Orphan: Cause for Panic?

orphanThe adoption community is abuzz over the new horror movie “Orphan,” which (in its trailer) raises the question of whether adoptive parents can love their children as much as biological parents do. Here’s an article about it.

Personally, I have a hard time getting worked up about this one. While I’m not into horror flicks, I understand the appeal for some: the opportunity to face one’s deepest fears in order to get a thrill in a “safe” environment. Frankly, anyone who has ever dealt with a child with attachment issues is not going to see this movie: They’ve already lived the nightmare. For them, “Orphan” would not be the least bit entertaining.

Reading over the comments following the CBS article, it seemed to me that most comments fell in one of two categories, both of which needed a bit of balance. The “get over it, it’s just a movie” camp, on one hand, missed or ignored altogether the fact that there really are people out there for whom adoption has turned out to be something less than the rosy scenario they’d thought it would be. Many of these people do, in fact, wonder if they will ever LIKE — much less love — the little monsters who are draining them of every last bit of energy and goodwill. I hear from these parents more often than I’d like to admit.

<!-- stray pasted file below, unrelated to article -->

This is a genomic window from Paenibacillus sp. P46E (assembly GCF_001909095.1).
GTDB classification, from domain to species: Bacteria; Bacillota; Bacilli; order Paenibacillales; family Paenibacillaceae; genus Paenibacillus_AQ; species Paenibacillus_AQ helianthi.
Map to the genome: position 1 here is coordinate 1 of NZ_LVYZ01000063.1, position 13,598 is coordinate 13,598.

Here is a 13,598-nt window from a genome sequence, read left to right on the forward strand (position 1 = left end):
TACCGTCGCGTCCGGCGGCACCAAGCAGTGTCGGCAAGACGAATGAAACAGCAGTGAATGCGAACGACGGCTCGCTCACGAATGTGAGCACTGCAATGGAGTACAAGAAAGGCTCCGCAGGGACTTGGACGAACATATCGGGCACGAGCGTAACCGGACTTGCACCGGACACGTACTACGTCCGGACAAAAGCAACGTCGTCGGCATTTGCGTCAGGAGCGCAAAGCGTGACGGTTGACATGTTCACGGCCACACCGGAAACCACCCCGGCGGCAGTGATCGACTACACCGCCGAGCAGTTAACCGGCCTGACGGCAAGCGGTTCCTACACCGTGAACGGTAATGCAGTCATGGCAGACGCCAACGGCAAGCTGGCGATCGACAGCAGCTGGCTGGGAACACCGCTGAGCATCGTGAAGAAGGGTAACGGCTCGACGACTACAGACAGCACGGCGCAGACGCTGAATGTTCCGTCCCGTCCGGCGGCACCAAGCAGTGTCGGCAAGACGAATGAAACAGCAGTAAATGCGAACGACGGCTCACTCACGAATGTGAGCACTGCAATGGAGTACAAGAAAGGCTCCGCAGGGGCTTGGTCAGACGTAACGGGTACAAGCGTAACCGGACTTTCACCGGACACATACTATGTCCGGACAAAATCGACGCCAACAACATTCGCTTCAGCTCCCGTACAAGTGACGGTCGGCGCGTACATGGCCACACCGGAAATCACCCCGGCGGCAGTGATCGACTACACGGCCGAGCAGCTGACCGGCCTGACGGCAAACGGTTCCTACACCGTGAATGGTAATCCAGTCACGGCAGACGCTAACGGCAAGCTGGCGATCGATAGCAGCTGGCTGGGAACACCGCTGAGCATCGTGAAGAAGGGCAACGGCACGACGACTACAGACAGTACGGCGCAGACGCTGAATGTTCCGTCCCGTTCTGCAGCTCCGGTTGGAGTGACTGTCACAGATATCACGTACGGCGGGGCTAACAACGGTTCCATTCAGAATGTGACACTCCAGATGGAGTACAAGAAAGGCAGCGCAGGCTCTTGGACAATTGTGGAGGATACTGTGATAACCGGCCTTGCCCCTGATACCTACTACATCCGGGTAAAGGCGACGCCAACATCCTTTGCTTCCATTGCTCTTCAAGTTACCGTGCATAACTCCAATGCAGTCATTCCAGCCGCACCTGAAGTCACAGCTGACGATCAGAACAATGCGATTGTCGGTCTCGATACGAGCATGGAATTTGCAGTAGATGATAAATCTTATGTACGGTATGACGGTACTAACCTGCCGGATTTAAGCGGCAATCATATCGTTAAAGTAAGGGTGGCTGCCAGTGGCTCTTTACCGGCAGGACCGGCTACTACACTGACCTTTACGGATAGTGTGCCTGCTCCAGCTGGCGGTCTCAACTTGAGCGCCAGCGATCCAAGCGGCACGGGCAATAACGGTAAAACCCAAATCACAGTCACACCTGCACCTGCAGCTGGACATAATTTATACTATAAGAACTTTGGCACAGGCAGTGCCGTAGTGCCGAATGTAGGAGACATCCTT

And yet, the “OMG, my children are going to be scarred for life” variety, I thought, also needed a bit of balance. As for the idea that it might dissuade a potential couple from adopting, I’d say this: foster care and adoption is not for the weak of heart. If a simple movie — or movie trailer — is enough to turn a couple off to the process, it’s probably better that way.

And yet, if you’ve thought about foster care or foster-adoption, and wonder whether “Orphan” is a case of art imitating life, I can only say that my children and their two older siblings (adopted separately) are very different children from those who went into the system. Love really is the most powerful force in the universe. Yes, the path can grow dark at times, and the children will raise questions about the circumstances of their adoption throughout their lives as they reach various developmental milestones. But in the vast majority of cases, the adoptive family bond holds as tight as any biological bond. 
I think Warner Brothers is making a prudent choice to redo the trailer — if for no other reason than it presents another opportunity to get more mileage out of the original gaffe. Me, I think the fact that 129,000 children go to sleep at night without a loving, permanent family is a lot more upsetting . . . and something worth doing everything possible to change.